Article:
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J Med Ethics. 2019 Feb;45(2):106-111. doi: 10.1136/medethics-2018-104982. Epub 2018 Nov 22.

Situating requests for medical aid in dying within the broader context of end-of-life care: ethical considerations.

Author information

Centre for Applied Ethics, McGill University Health Centre, Montreal, Quebec, Canada.
Biomedical Ethics Unit, McGill University, Montreal, Quebec, Canada.
Centre d'éthique, Direction qualité, évaluation, performance et éthique, Centre Intégré de Santé et de Services Sociaux de Laval, Laval, Quebec, Canada.



Medical aid in dying (MAiD) was introduced in Quebec in 2015. Quebec clinical guidelines recommend that MAiD be approached as a last resort when other care options are insufficient; however, the law sets no such requirement. To date, little is known about when and how requests for MAiD are situated in the broader context of decision-making in end-of-life care; the timing of MAiD raises potential ethical issues.


A retrospective chart review of all MAiD requests between December 2015 and June 2017 at two Quebec hospitals and one long-term care centre was conducted to explore the relationship between routine end-of-life care practices and the timing of MAiD requests.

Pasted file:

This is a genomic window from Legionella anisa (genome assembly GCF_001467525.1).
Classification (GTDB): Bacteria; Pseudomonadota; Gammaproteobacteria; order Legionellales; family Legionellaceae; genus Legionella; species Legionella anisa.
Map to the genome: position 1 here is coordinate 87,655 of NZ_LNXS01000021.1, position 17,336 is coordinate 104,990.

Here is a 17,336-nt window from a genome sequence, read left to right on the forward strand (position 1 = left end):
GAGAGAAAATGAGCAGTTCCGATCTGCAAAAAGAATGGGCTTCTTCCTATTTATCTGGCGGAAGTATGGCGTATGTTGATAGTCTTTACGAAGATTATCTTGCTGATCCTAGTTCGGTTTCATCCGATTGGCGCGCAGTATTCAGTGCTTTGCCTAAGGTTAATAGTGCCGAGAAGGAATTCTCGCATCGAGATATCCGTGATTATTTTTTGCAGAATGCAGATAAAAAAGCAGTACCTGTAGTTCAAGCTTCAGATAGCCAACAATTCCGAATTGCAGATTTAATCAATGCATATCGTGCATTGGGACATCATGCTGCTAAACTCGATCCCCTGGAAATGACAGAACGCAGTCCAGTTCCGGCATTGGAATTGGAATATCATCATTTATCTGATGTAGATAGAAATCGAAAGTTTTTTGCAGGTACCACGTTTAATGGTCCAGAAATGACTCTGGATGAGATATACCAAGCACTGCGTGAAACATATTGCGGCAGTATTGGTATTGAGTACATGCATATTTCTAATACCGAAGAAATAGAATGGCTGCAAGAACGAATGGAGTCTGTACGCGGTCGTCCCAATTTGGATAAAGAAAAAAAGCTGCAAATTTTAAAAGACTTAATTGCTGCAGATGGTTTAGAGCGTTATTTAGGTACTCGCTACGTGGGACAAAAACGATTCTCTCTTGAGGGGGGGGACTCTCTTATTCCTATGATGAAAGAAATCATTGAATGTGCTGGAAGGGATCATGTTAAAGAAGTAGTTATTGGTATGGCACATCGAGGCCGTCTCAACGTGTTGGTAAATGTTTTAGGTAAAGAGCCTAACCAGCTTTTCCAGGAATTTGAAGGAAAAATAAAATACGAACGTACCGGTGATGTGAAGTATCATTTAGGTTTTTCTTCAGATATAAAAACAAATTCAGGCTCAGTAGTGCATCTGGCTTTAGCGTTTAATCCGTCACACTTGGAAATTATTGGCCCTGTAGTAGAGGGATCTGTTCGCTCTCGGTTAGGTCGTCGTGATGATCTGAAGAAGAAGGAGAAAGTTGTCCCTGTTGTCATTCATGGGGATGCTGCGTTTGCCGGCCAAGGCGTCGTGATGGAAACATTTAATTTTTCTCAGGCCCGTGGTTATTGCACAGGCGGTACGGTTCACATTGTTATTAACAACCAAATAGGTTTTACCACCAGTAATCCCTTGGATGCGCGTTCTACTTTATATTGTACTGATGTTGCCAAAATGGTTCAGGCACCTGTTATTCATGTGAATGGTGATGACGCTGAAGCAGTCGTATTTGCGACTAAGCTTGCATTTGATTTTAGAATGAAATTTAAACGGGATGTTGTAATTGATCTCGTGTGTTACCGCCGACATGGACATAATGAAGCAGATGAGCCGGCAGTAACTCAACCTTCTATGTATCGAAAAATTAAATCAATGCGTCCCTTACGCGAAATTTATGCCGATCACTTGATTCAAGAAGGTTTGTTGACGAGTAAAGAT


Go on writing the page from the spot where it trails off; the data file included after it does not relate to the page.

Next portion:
Of 80 patients requesting MAiD, 54% (43) received the intervention. The median number of days between the request for MAiD and the patient's death was 6 days. The majority of palliative care consults (32%) came less than 7 days prior to the MAiD request and in another 25% of cases occurred the day of or after MAiD was requested. 35% of patients had no level of intervention form, or it was documented as 1 or 2 (prolongation of life remains a priority) at the time of the MAiD request and 19% were receiving life-prolonging interventions.


We highlight ethical considerations relating to the timing of MAiD requests within the broader context of end-of-life care. Whether or not MAiD is conceptualised as morally distinct from other end-of-life options is likely to influence clinicians' approach to requests for MAiD as well as the ethical importance of our findings. We suggest that in the wake of the 2015 legislation, requests for MAiD have not always appeared to come after an exploration of other options as professional practice guidelines recommend.


end of life care; euthanasia; palliative care; regulation

Conflict of interest statement

Competing interests: None declared.

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